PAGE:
One of the strengths of Borbonus’ book is his documentation that large columbarium tombs were used by a wide variety of people from the lower rungs of Roman society. They were built by social clubs that were organized around the domestic staff of senatorial families, such as that of the Statilii (109–12), but also by professional and other associations (12–14, 130–32), and possibly by investors, who provided “open-access columbaria” (122) to anyone who could afford a burial niche. Unsurprisingly, those buried in the tombs of household associations were mostly slaves and freedmen. In all tombs under discussion, 21% of the deceased were commemorated as freedmen, about 5% as slaves, and less than 2% as freeborn. In keeping with the epigraphic habit of Augustan Rome, most funerary inscriptions did not make an effort to clearly distinguish between the freeborn and the freed (119).
The servile background of so many columbarium users may point to why high-capacity columbarium monuments emerged in the first place. Borbonus shows that large collective burials emerged in big, cosmopolitan cities with transient populations, like Alexandria and Rhodes (56–60). In these relatively anonymous urban societies, foreigners and ex-slaves without extended family networks and only modest means joined associations for sociability and support, which included provisions for a decent burial and the cult of the dead. Borbonus is right that these clubs stressed collectivity. This not only applied to the tombs but also to the clubhouses and the sanctuaries they built. While clubhouses and sanctuaries grew in size over the first two centuries C.E., large columbarium tombs were almost exclusively constructed under Augustus. Borbonus argues that this was because Rome’s urban transformation under Augustus inspired “marginalized” groups like slaves and freedmen to participate in the discourses of Romanitas and public dignity by collectively building monumental tombs with official-looking inscriptions (112–16, 136–42). Such tombs would then have decreased in size because later generations opted for more “competitive” forms of funerary commemoration and because senatorial families were politically marginalized under the emperors and no longer cared for supporting a large clientele in Rome (142–46). Both explanations are problematic.
First, Augustan Rome was not defined by a “rigid class structure” (118) that enforced “impenetrable class boundaries” (136), restricting slaves and ex-slaves to expressing their social ambitions to subterranean tombs. Even in Rome, ex-slaves of high economic class like Eurysaces could build monumental tombs that stressed their service to the community as public contractors and apparitores. In terms of wealth and influence, such rich and well-connected freedmen stood above almost all freeborn citizens, not least because their freeborn offspring could aspire to become knights, as did, for instance, Horace. Second, senatorial families under the empire continued to maintain very large households and patronage networks in the city of Rome, even if they may have been less invested in their urban clientele. Also, it is by no means clear that senators ever helped with the construction of large columbarium tombs for the associations of their domestic slaves and freedmen, even under Augustus (51).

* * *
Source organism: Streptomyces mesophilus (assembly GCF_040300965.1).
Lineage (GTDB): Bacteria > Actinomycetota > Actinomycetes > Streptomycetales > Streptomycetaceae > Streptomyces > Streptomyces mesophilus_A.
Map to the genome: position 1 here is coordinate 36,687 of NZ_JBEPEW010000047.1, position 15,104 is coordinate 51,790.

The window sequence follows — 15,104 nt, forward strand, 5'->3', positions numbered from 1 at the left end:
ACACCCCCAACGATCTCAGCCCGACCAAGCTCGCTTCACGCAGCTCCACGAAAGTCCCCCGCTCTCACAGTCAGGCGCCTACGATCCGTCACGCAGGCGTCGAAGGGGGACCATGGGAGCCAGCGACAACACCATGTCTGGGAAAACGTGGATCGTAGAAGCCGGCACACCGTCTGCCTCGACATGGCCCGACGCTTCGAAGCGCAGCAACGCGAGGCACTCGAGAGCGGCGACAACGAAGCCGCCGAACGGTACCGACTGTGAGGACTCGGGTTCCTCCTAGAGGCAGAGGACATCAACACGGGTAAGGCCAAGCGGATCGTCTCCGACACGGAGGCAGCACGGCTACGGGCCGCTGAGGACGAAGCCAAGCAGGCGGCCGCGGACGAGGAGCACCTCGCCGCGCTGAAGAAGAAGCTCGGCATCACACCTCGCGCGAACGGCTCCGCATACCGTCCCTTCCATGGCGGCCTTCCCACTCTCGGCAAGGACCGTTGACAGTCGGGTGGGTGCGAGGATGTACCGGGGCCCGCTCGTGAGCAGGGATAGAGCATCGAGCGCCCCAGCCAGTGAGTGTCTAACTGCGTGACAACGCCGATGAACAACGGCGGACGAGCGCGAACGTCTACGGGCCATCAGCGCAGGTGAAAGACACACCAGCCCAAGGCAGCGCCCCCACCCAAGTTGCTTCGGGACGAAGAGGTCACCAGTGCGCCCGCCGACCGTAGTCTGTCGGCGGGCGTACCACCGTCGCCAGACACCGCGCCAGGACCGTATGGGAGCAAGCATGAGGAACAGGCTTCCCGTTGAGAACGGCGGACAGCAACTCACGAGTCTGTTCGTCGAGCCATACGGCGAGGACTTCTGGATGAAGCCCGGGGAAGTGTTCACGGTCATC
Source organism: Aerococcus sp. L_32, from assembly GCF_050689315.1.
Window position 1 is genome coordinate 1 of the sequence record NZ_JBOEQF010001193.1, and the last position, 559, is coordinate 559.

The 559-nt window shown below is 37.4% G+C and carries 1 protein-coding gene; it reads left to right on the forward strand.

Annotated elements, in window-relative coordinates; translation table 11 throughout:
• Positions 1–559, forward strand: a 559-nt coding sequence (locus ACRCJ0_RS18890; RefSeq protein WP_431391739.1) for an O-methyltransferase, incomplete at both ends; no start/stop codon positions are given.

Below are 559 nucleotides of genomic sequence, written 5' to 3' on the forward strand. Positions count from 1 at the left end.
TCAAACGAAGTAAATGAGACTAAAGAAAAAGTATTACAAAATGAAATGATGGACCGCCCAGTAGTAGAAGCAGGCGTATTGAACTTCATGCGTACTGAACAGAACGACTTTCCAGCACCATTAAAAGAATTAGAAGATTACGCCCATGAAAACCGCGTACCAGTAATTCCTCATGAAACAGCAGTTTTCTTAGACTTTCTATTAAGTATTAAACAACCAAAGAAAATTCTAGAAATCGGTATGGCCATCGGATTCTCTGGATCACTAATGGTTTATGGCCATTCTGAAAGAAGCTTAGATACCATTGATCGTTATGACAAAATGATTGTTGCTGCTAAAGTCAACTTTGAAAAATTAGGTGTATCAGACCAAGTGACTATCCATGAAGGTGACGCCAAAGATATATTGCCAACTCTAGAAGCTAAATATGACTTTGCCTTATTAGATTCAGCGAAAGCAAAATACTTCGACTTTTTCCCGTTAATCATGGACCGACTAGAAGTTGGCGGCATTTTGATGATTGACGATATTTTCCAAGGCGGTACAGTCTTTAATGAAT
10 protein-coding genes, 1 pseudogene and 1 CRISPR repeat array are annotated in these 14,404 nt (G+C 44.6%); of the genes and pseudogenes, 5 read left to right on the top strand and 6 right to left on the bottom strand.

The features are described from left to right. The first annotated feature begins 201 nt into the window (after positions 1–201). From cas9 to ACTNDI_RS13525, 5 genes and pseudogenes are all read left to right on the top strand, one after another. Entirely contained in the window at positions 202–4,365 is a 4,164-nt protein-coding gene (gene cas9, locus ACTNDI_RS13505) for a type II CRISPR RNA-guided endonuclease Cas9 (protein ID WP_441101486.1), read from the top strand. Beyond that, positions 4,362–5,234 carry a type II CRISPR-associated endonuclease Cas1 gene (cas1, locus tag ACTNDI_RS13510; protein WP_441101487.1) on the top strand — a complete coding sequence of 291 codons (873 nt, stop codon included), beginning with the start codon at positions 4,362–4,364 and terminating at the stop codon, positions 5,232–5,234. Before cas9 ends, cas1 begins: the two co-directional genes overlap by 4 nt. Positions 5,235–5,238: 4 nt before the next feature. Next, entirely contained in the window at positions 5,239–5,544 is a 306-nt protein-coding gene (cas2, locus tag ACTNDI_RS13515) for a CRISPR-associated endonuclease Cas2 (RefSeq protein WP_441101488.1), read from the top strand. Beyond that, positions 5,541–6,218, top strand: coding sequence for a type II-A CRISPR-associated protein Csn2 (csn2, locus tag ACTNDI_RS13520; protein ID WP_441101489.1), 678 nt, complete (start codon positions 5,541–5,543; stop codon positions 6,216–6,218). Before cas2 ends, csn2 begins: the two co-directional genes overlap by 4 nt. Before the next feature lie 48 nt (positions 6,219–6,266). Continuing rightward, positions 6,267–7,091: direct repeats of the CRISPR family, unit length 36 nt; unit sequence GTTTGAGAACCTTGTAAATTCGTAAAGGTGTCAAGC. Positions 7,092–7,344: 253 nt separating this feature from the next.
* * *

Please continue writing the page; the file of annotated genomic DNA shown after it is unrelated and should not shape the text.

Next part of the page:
Based on Borbonus’ analysis of later and smaller aboveground columbarium tombs, it rather seems that, with the passage of time, Romans of modest means also decided to invest more heavily in their final resting place, which led to smaller mausolea with larger niches that could be individualized and more easily equipped with marble urns and funerary altars (142–46). This development would track the general development of Roman funerary art, which became increasingly more interested in tomb interiors and marble burial containers. Such an explanation would tie the short-lived popularity of large columbarium tombs not so much to the conditions of the early principate but to patterns of broad cultural change.
Book Review of Columbarium Tombs and Collective Identity in Augustan Rome, by Dorian Borbonus
Reviewed by Emanuel Mayer
American Journal of Archaeology Vol. 121, No. 2 (April 2017)
Published online at www.ajaonline.org/book-review/3447